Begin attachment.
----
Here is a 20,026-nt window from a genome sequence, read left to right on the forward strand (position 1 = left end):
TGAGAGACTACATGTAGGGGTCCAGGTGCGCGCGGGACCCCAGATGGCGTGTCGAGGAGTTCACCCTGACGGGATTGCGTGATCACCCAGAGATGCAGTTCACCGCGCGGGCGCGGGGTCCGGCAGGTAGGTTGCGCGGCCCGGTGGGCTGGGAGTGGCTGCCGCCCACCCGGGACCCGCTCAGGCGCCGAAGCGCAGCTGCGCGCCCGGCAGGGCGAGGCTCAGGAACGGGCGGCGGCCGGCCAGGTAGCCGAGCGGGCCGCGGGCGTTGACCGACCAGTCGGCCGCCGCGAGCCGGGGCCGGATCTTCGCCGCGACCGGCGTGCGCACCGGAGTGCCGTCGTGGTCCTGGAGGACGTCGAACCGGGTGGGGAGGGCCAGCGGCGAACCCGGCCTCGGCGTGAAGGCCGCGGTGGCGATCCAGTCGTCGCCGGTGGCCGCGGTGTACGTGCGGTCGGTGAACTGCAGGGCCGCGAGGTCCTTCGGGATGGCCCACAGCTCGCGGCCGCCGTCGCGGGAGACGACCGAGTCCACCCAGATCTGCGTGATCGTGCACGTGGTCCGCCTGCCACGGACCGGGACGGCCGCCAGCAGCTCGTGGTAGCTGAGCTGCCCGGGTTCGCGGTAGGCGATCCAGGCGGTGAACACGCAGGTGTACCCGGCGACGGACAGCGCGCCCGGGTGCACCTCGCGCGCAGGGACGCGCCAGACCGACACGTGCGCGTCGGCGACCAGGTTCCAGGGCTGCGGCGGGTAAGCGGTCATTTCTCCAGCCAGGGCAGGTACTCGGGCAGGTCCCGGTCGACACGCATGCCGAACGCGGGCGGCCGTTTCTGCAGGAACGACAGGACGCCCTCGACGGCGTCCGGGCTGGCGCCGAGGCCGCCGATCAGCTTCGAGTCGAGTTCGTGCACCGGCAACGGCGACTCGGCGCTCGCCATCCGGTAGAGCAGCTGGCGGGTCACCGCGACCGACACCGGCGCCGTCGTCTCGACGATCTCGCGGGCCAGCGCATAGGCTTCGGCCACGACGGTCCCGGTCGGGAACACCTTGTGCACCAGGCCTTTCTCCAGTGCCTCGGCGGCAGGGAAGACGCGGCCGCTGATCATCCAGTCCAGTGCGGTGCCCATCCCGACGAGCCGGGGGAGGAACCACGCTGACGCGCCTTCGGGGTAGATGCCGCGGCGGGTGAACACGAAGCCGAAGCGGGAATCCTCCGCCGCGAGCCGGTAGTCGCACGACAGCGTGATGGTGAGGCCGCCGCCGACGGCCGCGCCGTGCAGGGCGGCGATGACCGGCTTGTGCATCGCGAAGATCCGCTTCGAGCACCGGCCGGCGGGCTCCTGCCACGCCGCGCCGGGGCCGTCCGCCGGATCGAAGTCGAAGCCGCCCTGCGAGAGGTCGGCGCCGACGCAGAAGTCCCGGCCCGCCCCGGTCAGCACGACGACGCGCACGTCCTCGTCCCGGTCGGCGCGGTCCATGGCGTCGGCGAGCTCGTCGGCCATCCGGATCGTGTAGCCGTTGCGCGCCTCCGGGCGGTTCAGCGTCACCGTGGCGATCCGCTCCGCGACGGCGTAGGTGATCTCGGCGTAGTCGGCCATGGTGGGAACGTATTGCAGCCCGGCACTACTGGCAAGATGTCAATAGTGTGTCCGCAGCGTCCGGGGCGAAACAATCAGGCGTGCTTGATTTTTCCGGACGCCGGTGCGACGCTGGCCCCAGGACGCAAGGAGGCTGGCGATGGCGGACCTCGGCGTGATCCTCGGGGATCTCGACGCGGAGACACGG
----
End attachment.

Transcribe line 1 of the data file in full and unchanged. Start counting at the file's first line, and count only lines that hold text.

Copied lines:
Here is a 20,026-nt window from a genome sequence, read left to right on the forward strand (position 1 = left end):